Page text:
This astounding action by Canada comes just as nuclear disarmament experts are gearing up for a conference in Astana, Kazakhstan, Building a Nuclear-Weapon-Free World, which will take place on 28-29 August.

In the words of  Kazakhstan President Nursultan Nazarbayev, who will open the conference:

We hope to capitalize on the leadership Kazakhstan has been taking for a nuclear-weapon-free world. On August 29, 1991, I officially closed the Semipalatinsk Nuclear Test Site (also known as “The Polygon”), which had been the primary testing venue for the Soviet Union’s nuclear weapons.

This conference will bring together parliamentarians and mayors from around the world, along with a selection of religious leaders, government officials, disarmament experts, policy analysts, civil society campaigners, and representatives of international and regional organisations (UN, OSCE, ICRC, etc.) to build political will and traction for the prohibition and elimination of nuclear weapons.

Among those in attendance will be Rideau Institute President and former Canadian Ambassador for Disarmament Peggy Mason, who will make a presentation in Panel Session I: Security without nuclear weapons or war: “Manifesto of the World for the 21st Century”.


For those who have not yet signed it, please click here to call on Prime Minister Justin Trudeau to stop undermining negotiations and, instead, begin to lead internationally on nuclear disarmament.

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  • Blog
  • August 25th, 2016

Conference on Arms Trade Treaty meets in Geneva


The World Trade Organisation is hosting the second conference on the Arms Trade Treaty (ATT), which came into force in 2014, laying out new rules governing the international arms market.

Arms sales to the Saudi-led coalition fighting in Yemen have largely dominated the conference, with the Control Arms coalition urging major weapons exporters to cut sales to Saudi Arabia over its actions in Yemen.

Since the Saudi-led coalition began its campaign last March, France has authorized $18bn in weapons sales to Saudi Arabia last year, the United States approved arms deals with Riyadh worth $5.9bn in 2015, while for Britain the figure was $4bn. (ATT Monitor 2016 Report)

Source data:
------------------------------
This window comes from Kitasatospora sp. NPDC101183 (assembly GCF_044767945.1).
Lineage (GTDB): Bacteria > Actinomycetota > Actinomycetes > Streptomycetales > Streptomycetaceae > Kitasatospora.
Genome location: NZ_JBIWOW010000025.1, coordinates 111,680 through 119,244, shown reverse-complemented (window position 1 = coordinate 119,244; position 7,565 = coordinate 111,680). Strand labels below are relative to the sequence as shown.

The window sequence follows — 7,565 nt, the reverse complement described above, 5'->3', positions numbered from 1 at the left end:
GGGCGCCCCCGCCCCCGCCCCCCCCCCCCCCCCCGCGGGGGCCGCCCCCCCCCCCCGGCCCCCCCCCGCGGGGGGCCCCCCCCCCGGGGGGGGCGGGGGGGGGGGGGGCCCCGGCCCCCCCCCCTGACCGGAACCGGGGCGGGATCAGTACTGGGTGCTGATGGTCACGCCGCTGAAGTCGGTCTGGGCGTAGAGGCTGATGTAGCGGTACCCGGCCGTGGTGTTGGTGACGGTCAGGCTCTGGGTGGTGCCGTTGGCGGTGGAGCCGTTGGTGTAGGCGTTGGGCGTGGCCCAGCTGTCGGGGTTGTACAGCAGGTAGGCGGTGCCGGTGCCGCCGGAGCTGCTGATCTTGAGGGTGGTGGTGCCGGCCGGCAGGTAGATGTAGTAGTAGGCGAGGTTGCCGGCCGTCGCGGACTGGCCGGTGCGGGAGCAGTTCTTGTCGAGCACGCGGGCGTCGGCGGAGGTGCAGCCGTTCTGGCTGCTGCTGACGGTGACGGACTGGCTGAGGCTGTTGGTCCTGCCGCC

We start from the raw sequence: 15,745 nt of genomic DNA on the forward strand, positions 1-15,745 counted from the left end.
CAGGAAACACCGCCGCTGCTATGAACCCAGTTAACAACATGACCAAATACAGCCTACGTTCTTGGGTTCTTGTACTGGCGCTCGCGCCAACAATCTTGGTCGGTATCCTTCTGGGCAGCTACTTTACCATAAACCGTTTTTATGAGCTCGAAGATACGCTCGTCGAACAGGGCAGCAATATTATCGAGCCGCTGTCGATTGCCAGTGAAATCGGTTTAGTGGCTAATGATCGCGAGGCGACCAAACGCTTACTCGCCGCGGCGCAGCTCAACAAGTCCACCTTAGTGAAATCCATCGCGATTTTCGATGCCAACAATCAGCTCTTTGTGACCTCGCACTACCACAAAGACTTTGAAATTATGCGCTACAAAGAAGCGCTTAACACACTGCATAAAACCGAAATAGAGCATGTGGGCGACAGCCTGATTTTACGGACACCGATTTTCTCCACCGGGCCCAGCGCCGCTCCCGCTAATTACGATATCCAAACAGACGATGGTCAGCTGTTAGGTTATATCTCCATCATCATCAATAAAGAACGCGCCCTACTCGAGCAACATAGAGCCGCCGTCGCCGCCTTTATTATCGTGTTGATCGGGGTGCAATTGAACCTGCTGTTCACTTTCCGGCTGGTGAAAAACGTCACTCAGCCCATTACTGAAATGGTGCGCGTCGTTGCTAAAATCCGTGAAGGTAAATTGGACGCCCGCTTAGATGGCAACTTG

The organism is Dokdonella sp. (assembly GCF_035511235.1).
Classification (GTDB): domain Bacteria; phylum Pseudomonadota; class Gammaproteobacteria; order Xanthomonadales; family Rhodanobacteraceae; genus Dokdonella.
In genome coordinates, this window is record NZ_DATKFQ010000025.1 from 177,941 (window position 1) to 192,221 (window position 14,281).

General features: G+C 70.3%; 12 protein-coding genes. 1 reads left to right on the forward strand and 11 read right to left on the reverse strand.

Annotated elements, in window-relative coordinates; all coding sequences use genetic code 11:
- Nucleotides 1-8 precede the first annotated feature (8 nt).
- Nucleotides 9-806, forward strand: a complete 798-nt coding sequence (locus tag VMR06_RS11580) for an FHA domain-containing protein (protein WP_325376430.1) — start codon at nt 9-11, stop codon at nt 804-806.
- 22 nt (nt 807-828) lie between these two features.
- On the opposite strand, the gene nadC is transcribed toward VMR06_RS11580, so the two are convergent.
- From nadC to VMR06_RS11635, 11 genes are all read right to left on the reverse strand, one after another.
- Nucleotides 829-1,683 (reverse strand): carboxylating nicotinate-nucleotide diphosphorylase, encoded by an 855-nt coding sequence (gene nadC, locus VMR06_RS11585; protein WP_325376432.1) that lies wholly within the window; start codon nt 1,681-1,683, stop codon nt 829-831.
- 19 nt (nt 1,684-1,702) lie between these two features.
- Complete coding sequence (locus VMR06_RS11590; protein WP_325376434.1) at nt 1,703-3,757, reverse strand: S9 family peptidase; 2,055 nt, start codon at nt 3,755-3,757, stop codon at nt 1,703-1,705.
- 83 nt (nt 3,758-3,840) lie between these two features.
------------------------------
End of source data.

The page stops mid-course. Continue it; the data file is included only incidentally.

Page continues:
A recent article in the Economist points out that the Saudi coalition has a worse record for civilian casualties in Yemen than the oft-criticized Russian air campaign in Syria:

Air strikes were responsible for more than half the thousands of civilian deaths in the 16-month campaign, Amnesty International reported in May. It found evidence that British cluster bombs had been used. Together with other watchdogs, including the UN Human Rights Council, Human Rights Watch and Oxfam, it has documented the use of Western weaponry to hit scores of Yemeni markets, medical centres, warehouses, factories and mosques. One analyst alleges that the use of its weapons amounts to Western complicity in war crimes.

According to Oxfam, the UK government has switched from being an enthusiastic backer of the international Arms Trade Treaty to one of the most significant violators. See UK in ‘denial and disarray’ over Saudi arms sales being used in Yemen: Oxfam (Middle East Eye, 23 August 2016):

How can the [UK] government insist that others abide by a treaty it helped set up if it flagrantly ignores it?

Control Arms also accuses major exporters of fueling the war in South Sudan by authorizing arms transfers despite clear UN sanctions. SeeWestern powers flouting international law by selling arms to Saudis: group (Globe and Mail, 22 August 2016).

And what about Canada?

Not only is Canada complicit in the Saudi violations of international law through its $15 billion sale of armoured vehicles, but Canadian companies have also been cited by UN experts for violating the UN arms embargo on South Sudan.

The latest update from the CBC on the South Sudan arms scandal reports that the Canadian government, after initially alleging it had no responsibility in the matter, has now referred the UN panel’s findings about the Streit Group to the RCMP. In the words of government spokesperson François Lasalle:

It is the role of the RCMP to investigate potential offences under Canadian law, while the prosecution of offences under federal jurisdiction is the responsibility of the Public Prosecution Service of Canada who will determine if Canada has jurisdiction to prosecute based on the facts of the case.

The Streit Group is also accused by the UN of breaching international law through the “illicit transfer” of armored vehicles to Libya contrary to a UN embargo on arms dealings.

For the full Control Arms report on compliance with the Arms Trade Treaty, see  The 2016 Report (Arms Treaty Monitor).

Note that Canada has said it will ratify the Arms Trade Treaty by June 2017.

Photo credit: Control Arms